Manufacturer's Suggested Retail Price (MSRP), also known as "sticker" price, is a recommended selling price that automakers give a new car that is above the invoice price paid by the dealer. It is a price that does not include any options that can be added to a particular car style. When shown as a range, the prices are starting MSRPs, without options, for multiple styles for that model.
This price range reflects the Kelley Blue Book Suggested Retail value for all trim levels, but not necessarily all available options.
The Kelley Blue Book Suggested Retail value represents the amount an auto dealer might ask for a specific vehicle; the actual sale price will vary. A vehicle's popularity, condition, warranty, color and local market conditions are factors involved in determining a final price. The retail value is not a trade-in or private party value.
The Suggested Retail value assumes that the vehicle has been fully reconditioned and has a clean title history. The Suggested Retail value also allows for advertising, sales commissions, insurance and other costs of doing business as a dealer. Most vehicles offered at this price have passed an inspection, and some may carry a warranty. Vehicle mileage is assumed to be normal or below normal.
Best Bets get above-average mpg, class-average or better reliability, class-average or better crash-test ratings, and our recommendation.
Expert Reviews 1 of 4
By Tom Strongman
May 11, 2001
Mercedes-Benz's C36 is a carnival ride for adults. Stomp the gas pedal and it pins you back in the seat like a roller coaster heading downhill. Crank the fat leather steering wheel into a corner and it's hard to hold your head upright. It is so
rewarding to drive that even the shortest trip is enjoyable. In general, the C36 looks pretty much like a regular C-Class sedan, but closer inspection reveals a meaner stance, huge tires and discreet lower-body spoilers for improved high-speed
stability. Modified for Mercedes by AMG, a German aftermarket company known for stuffing monster motors into Mercedes-Benz sedans, the C36 is a limited-edition, high-performance sedan about the size of a Ford Contour. AMG has packed a hand-built,
3.6-liter engine under the hood, and when you unleash all 276 horsepower it romps to 60 mph in 6.2 seconds and has an electronically limited top track speed of 155 mph. It will humble many sports cars. Only about 200 of them will be imported in this, its
final year, with a $51,925 price tag that reflects its exclusivity. Born in a country where cruising at more than 125 miles per hour is common, its top speed capabilities are largely wasted in America, yet it is immensely enjoyable for those who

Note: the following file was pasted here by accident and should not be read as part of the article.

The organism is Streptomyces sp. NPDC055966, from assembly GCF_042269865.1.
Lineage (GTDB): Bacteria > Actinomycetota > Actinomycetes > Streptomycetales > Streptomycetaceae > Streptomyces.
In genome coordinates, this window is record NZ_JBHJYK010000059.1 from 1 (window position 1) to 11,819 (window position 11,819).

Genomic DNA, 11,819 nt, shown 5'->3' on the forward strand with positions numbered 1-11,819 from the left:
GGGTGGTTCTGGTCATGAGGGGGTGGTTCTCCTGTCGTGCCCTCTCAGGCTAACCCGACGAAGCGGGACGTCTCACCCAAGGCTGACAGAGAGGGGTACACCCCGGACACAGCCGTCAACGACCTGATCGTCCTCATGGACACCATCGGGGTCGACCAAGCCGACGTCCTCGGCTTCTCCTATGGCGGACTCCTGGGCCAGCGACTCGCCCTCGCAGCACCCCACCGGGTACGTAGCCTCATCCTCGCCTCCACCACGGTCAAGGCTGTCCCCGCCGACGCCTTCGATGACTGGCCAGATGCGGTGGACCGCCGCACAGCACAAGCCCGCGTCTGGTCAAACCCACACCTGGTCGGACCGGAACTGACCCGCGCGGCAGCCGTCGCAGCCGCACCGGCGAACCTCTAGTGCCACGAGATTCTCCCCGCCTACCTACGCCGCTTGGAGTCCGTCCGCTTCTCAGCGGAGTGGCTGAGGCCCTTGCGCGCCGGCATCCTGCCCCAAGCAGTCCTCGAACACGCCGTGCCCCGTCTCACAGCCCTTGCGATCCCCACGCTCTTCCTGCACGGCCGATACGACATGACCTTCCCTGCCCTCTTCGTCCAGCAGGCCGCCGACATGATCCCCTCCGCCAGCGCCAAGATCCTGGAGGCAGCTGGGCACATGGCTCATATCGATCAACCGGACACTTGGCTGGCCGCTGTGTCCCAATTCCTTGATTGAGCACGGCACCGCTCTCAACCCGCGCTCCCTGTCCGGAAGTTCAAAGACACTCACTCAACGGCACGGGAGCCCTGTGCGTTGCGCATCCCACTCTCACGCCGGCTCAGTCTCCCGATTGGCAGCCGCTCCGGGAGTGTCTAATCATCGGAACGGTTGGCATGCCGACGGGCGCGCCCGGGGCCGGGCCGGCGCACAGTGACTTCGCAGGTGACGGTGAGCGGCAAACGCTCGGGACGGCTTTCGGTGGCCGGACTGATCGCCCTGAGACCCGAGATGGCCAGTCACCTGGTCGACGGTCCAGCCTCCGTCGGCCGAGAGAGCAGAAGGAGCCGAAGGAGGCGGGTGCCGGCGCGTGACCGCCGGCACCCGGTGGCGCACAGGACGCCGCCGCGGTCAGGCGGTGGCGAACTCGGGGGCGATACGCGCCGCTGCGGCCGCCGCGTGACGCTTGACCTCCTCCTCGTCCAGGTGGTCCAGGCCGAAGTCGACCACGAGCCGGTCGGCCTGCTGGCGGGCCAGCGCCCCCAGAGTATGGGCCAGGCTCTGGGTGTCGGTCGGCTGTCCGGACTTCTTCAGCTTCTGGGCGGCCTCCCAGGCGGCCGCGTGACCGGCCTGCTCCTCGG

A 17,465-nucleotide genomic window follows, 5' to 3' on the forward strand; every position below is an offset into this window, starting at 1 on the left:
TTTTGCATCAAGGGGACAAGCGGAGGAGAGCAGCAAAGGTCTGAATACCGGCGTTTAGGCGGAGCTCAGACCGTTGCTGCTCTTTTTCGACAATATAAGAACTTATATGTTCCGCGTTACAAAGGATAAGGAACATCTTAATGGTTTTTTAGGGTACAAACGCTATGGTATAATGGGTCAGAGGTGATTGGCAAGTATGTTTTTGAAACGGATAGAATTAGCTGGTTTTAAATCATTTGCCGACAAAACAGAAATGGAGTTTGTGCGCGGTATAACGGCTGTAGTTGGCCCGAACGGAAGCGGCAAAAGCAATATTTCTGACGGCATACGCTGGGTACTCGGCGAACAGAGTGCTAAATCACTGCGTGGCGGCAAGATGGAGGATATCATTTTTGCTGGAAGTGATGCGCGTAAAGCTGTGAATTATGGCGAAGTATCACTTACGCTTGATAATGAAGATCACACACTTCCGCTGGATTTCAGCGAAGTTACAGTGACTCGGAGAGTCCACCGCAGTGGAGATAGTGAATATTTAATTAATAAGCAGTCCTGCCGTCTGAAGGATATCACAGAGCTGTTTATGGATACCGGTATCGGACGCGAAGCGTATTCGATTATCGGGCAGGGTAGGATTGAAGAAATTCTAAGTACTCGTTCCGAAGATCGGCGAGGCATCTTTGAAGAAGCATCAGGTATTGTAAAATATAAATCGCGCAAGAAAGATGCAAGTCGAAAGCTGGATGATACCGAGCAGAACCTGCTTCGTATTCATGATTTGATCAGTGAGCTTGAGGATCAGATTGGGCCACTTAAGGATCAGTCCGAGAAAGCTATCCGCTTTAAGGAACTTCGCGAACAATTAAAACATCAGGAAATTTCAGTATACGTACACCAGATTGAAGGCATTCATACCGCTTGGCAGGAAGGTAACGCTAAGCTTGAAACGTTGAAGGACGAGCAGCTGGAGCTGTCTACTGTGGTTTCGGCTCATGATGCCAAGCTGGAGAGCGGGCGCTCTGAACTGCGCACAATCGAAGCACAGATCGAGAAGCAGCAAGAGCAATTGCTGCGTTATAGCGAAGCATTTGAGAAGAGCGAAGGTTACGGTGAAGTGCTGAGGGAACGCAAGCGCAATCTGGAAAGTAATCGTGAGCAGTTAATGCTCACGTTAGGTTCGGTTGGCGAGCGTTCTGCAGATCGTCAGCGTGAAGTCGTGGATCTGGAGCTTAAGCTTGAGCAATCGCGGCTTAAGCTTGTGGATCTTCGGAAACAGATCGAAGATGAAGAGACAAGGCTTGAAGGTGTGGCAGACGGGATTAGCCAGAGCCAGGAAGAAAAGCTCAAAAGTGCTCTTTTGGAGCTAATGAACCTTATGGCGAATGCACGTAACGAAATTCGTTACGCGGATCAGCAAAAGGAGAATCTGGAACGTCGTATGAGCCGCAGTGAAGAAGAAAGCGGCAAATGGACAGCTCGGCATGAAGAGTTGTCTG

love driving a car that responds like a thoroughbred. It gathers speed so deceptively that 80 mph feels like 60 mph, requiring extra vigilance if you want to avoid getting nabbed for speeding. With a reworked suspension and ultra-low profile tires
on 17-inch wheels it grips the road like a tick on a dog's back. The taut ride occasionally gets bumpy over bad pavement, but at speed it is so firm you appreciate the security it provides. Most of the interior is understated Mercedes-Benz, but AMG
added light gray accents to the small, thick steering wheel and around the instruments. Polished wood is used on the center console and across top of the dash. The sport bucket seats, covered in perforated leather, are firm and deeply contoured.
They gripped the sides of my torso as if they were custom-fitted just for me, yet never did they feel confining. Switches for the power windows and rearview mirrors are located on the console alongside the gearshift. While I would prefer window
switches on the doors, getting used to these is not too hard. A large leather knob sits atop the gearshift lever, which slides through a notched gate that enables you to manually select gears without taking your eyes from the road. The
five-speed automatic transmission is a delight to use because it learns your driving habits and shifts accordingly. If you drive slowly, it shifts so smoothly you can't feel it. Drive hard and it holds each gear longer. The transmission's winter
start mode lessens the chance of wheel slippage by starting off in a higher gear. For $1,875 you can add an advanced traction control system, heated seats and headlamp washers. This package is $275 less than it was
last year. Other standard features include a programmable garage door opener built into the sunvisor, anti-lock brakes, dual airbags and a sensor that deactivates the passenger-side airbag if it detects less than 26 pounds in the seat. The
C36 is an immensely rewarding car for people who love high-performance cars with a rock-solid feel. Its discreet profile lets it slip through traffic like a minnow in a school of sharks. Price The base price of our test car was $51,925. Options
included a built-in, hands-free cellular phone, compact disc player, heated front seats, headlamp washers and ASR traction control. The sticker price was $56,490. Warranty The standard warranty is for four years or 50,000 miles.
Vehicles for The Star's week-long test drives are supplied by the auto manufacturers. Point: The C36 is an expensive, exclusive high-performance tool that is as discreet as it is fast. It gobbles up the road, never f
ls flustered and doesn't show off to passersby. A perfect Stealth-mobile. Counterpoint: A car this good has little to criticize. It rides a bit harshly, and the back seat is rather small, but that's it. SPECIFICATIONS: ENGINE:
3.6-liter, 6-cyl. TRANSMISSION: automatic WHEELBASE: 105.9 inches CURB WEIGHT: 3,550 lbs. BASE PRICE: $51,925 PRICE AS DRIVEN: $56,490 MPG RATING: 18 city, 24 hwy.